China has been a slow reformer, an economy that seems to be in perpetual transition. The Chinese see this gradualism of reform as a virtue, in stark contrast to the sheer brutality of “shock therapy” that other communist economies like Russia have attempted unsuccessfully. Critics would however see this “Chinese-style capitalism” as a euphemism for inefficient legacy systems held in place by powerful interest groups.
Urban governments, for example, in big cities like Beijing are fighting hard to keep the brakes on internal migration (and migrants’ rights, including their ability to buy things like cars) alive. China has production quotas for the provinces for things like steel, which leads to sub-optimal resource allocation. Provincial governments use weight to prevent ineffective units from shutting down in their provinces.
This has a clear negative impact on efficiency, productivity and, finally, on “long-term structural demand,” to use a phrase from David Li of Tsinghua University.
For an economy that has often been seen as the poster child of FDI success, the number of restrictions on foreign investment is surprisingly large. The financial sector offered limited access to foreigners and was dominated by monolithic state-owned banks. Deregulating interest rates was a slow process that ended in 2015.
China’s ranking in the World Bank’s Ease of Doing Business Index was perhaps 31 in 2019. But as of 2017, it was 78 and 96 in 2013. (Eight trade reforms in 2019 were responsible for the decline.) Despite this, China recorded an average growth of 10% between 1978 and 2010.
Contrary to Western predictions, neither the Chinese economy nor any of its key sectors like housing imploded. The CCP has survived many premature obituaries. This could raise uncomfortable questions about the need for the neoliberal Washington Consensus (which underpinned liberalization efforts) for high or sustained growth.
Dragon Slow Speed
China’s growth has slowed over the past decade. But this could be the inevitable result of an aging population, not bad macroeconomics or bad structural policies. The risk is that slowing growth will eventually expose distortions and inefficiencies, a risk that must be taken seriously in assessing future growth prospects.
What is China’s current growth model? The powerful combination of modern commercialism with undervalued exchange rates, a steadfast export orientation, and strict labor market controls that led to its first phase of unbridled growth is outdated.
The Chinese currency has remained overvalued for most of the past decade. Wages increased in high growth areas, further reducing competitiveness. As early as 2004, Chinese party leaders decided to turn in on themselves and view domestic consumption as an engine of growth – “inbound traffic” in Chinese political jargon, rather than “world traffic”.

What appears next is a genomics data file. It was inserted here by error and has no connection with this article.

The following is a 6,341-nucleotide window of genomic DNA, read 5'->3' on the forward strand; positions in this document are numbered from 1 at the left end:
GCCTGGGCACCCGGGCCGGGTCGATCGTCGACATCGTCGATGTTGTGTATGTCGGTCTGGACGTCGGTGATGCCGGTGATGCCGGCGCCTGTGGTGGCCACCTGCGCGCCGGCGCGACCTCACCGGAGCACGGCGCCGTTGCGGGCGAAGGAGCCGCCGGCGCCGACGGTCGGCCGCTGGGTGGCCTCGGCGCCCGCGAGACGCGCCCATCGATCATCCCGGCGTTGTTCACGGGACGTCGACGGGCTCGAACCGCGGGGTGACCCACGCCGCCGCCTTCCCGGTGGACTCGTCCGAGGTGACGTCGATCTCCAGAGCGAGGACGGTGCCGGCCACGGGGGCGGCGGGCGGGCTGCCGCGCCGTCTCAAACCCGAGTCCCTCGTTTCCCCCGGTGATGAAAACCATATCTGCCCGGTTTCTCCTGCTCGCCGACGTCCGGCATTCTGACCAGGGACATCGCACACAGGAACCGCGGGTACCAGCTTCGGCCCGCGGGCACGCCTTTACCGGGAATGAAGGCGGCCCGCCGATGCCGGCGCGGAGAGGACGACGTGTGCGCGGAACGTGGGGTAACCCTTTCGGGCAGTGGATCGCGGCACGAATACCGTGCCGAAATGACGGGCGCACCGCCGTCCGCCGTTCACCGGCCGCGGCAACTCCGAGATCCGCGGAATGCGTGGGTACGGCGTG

What emerged in its place? In terms of concrete strategies, the new Chinese model seems to consist of a set of different projects with no major theme to tie them together. A successful project is its transition from imitator to innovator. This has been done through massive investments in technological education. China now has the second highest number of unicorn startups in the world after the United States.
A second project involved locking down markets outside of China through initiatives such as the Belt and Road Initiative (BRI). Devoid of its political agenda, it is a question of debt financing of projects in the BRI, for the benefit of guaranteed orders for Chinese construction companies and investments for manufacturers of goods. The internationalization of the yuan, a somewhat difficult aspiration for an economy with capital controls and non-transparent capital markets, was a third. The last on this list is to rapidly develop its financial markets, allowing independent operations of global financial majors and offering new “products” such as metal futures. Some of these projects fuel the broader macroeconomic objective of accelerating domestic consumption.
startups could provide credit to underbanked people, reduce the need for excess savings, and help retail demand. However, these bottom-up successes may not be enough. Good old-fashioned internal reforms – dismantling inefficient production, ensuring much greater labor mobility, reducing regional disparities and creating an efficient financial sector – must be accelerated for sustainable growth.
Unlearn and learn
There are insignificant doubts about whether Chinese political leaders have enough confidence in the very idea of rapid reform. The suspension of Ant Group’s IPO in November 2020 and the crackdown on messenger-taxi app DiDi earlier this month, days after its IPO, suggest some unease with business logic in a framework of free enterprise. The fear is that this resistance to change and ad hocism could spread to other areas.
Despite India’s legitimate disgust and anger at its neighbor’s bullying tactics, it still has a lot to learn from China – the latter’s hard-line approach to project implementation, for example. However, despite its many shortcomings, India has been a more committed reformer and there is greater support from political classes to the very idea of reform. He has to rely on that. As with China, gradualism can be an obstacle to unlocking its potential.